UGANDA’s Ministry of Works & Transport has initiated the process of acquiring the right of way for the 35km first phase of the Kampala Light Rail Mass Transit (LRT) system, which is one of the five standard-gauge railway projects the country wants to implement in its drive to become a middle income economy by 2040.
Works and transport minister, Ms Monica Azuba Ntege, says acquiring the right of way for the project will be completed during the current 2017-18 fiscal year before the government embarks on trying to secure funding. The government has also approved a Resettlement Action Plan for the LRT project.
The light rail network will serve the approximately 1000km2 Greater Kampala Metropolitan Area, which is home to an estimated 3.5 million people. The population is growing at around 5% per annum and is expected to reach 15 million by 2040. Kampala accounts for more than 70% of Uganda’s industrial production and more than 65% of gross domestic product, but suffers from severe road traffic congestion.
A recent study found that commuters lose about 24,000 man-hours each day due to congestion. In addition, public transport in Kampala is provided by 14-seat minibuses which are unregulated and do not operate to fixed routes. The Ministry of Works & Transport estimates that 48% of people in Kampala walk, 33% rely on taxis, 10% use minibuses, and just 9% have access to private cars.
A pilot commuter rail service was launched in December 2015 between Kampala and Namanve, by Kampala Capital City Authority in partnership with the troubled Kenya Uganda Railway concessionaire Rift Valley Railways (RVR) as part of initiatives to decongest Kampala.
However, in October 2017 the government terminated the 25-year concession with RVR, which had begun in 2006. “In view of the poor performance of RVR concession, both Kenya and Uganda are terminating the agreement and the management of the railway will revert to the Uganda Railways Corporation,” said Mr Matia Kassaija, Uganda’s minister for finance, planning and economic development when he announced the termination of the concession last year. However, the handover to Uganda Railways was delayed until February while RVR tried to get the decision rescinded.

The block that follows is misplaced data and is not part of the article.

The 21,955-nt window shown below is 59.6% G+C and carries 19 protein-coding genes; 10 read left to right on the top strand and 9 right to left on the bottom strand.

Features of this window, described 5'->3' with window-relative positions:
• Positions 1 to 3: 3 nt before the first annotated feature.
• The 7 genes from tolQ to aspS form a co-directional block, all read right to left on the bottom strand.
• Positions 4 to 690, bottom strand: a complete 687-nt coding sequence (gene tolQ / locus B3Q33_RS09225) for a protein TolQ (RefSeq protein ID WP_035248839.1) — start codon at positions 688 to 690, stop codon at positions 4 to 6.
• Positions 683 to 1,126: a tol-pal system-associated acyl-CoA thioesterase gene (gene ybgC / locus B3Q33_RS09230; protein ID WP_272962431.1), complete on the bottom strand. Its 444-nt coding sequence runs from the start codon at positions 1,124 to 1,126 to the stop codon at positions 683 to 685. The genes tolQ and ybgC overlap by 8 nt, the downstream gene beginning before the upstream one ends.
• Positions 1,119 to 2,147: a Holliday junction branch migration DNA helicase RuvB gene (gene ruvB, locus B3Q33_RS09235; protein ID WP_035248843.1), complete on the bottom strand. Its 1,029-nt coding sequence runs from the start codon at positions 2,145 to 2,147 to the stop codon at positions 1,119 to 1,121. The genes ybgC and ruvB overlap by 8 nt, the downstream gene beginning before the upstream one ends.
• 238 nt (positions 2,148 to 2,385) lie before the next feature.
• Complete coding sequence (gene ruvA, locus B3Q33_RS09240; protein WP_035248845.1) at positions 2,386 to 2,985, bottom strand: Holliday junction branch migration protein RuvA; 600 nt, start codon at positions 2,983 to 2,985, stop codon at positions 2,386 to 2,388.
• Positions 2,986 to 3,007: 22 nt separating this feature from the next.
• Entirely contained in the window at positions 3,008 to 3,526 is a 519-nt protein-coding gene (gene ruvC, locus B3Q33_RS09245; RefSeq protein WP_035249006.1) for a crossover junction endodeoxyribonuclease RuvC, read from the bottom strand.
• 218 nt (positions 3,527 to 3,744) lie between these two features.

Uganda Railways re-launched the daily round trip for commuters on February 27 and the government says it will provide an annual subsidy of Shillings 3.4bn ($US 33.5m) to sustain it. There are also plans to introduce commuter services from Kampala to Port Bell and Kyengera. Certainly, demand for the service gives the government reason for optimism over its future. In the year before its withdrawal, 40,000 commuters used the service every day between December 2015 and December 2016, an increase of 18% compared with the previous year.
Significant patronage is also expected on the proposed Kampala light rail project. Standard Gauge Railway Uganda (SGR), a government agency which is coordinating the construction of new lines, is responsible for implementing the project. However, the scheme is behind schedule after the completion deadlines for the detailed engineering designs and signing of the EPC/turnkey project were pushed forward from the initial deadline of the 2016-17 fiscal year. No new dates have been confirmed although the Ministry of Works & Transport still hopes to complete the first phase by June 2020.
In December 2015, the Ugandan government signed a Memorandum of Understanding with China Civil Engineering Construction Corporation (CCECC) for the construction of phase one at an estimated cost of $US 440m although the cost has since risen to $US 700m according to new government estimates. Financing is expected to come from the China’s Export-Import Bank, although there is no official confirmation yet on how the Kampala LRT will be structured.
The first phase of the Kampala light rail project, which will be the second LRT scheme in sub-Saharan Africa following the opening of a 17km light rail line in the Ethiopian capital Addis Ababa in 2015, will consist of four lines radiating from Kamala station: